FUNCTIONAL ENRICHMENT OF DEMRNAS:

The online tool DAVID (https://david.ncifcrf.gov/home.jsp/) (version 6.8) was used for enrichment analysis. DAVID was used to reveal Gene Ontology (GO) terms and Kyoto Encyclopedia of Genes and Genomes (KEGG) analysis enriched by DEmRNAs. GO is an ontology database widely used in bioinformatics, including cellular components, molecular functions, and biological processes. KEGG is a database resource for understanding high-level functions and utilities of the biological system. The “ggplot2 package” in R software was used to visualize the enrichment analysis. Cytoscape plug-ins ClueGO and CluePedia were used to perform enrichment analysis for DEmRNAs again. The hypergeometric significance P value<0.05 was regarded as significant.

PROTEIN–PROTEIN INTERACTION (PPI) NETWORK CONSTRUCTION:

Search Tool for the Retrieval of Interacting Genes (STRING; http://string-db.org/) was used to map the common DEmRNAs. The PPI network was constructed by Cytoscape 3.7.1. The app Molecular Complex Detection (MCODE) from the Cytoscape software suite was used to perform the gene network clustering analysis. MCODE identified the most significant PPI network modules; the submodule of PPI network was a degree MCODE scores >5, cut-off=2, Maximum depth=100, node score cut-off=0.2, and k-score=2. In CytoHubba, a plug-in of Cytoscape, the key genes were explored under the degrees set (degrees ≥10). The expression level of hub genes was drawn using the “pheatmap package” in R.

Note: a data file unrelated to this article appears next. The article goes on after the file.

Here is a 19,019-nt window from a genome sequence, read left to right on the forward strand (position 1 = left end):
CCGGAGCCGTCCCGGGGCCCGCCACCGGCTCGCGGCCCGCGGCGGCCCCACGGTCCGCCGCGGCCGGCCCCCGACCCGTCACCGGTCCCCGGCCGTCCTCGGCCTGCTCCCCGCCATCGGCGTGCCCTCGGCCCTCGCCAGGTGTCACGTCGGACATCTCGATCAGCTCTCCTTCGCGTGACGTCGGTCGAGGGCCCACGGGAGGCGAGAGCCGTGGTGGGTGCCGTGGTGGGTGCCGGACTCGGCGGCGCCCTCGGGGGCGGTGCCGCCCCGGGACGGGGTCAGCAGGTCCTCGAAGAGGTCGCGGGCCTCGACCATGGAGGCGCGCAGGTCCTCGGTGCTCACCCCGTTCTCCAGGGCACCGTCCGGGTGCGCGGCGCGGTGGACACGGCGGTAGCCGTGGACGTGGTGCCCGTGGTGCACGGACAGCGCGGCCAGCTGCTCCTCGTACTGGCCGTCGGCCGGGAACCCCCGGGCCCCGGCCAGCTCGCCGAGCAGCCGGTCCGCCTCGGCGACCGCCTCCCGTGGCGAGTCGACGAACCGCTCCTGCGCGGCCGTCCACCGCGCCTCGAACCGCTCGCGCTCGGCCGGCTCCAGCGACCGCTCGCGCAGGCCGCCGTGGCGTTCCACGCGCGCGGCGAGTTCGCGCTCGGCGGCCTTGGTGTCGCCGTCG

CONSTRUCTION OF A CC-SPECIFIC CERNA NETWORK:

To improve the accuracy of DERNAs, we excluded the DEmRNAs and DEmiRNAs that were not paired in miRDB (http://www.mirdb.org/), TargetScan (http://www.targetscan.org/), and miRWalk (http://mirwalk.umm.uni-heidelberg.de/). The common DERNAs were collected to construct a choriocarcinoma-specific ceRNA network. The prediction of lncRNA-miRNA interaction was investigated by Starbase (http://starbase.sysu.edu.cn/). We searched PubMed, Web of science, and Medline for DElncRNAs in CC based on experimental research. Finally, Cytoscape software was used to visualize the CC-specific ceRNA network.

STATISTICAL ANALYSIS:

The statistical significance of differences between the 2 groups was assessed using the t test. All analyses were conducted using R software 4.0.3. A P value <0.05 was considered statistically significant.

Results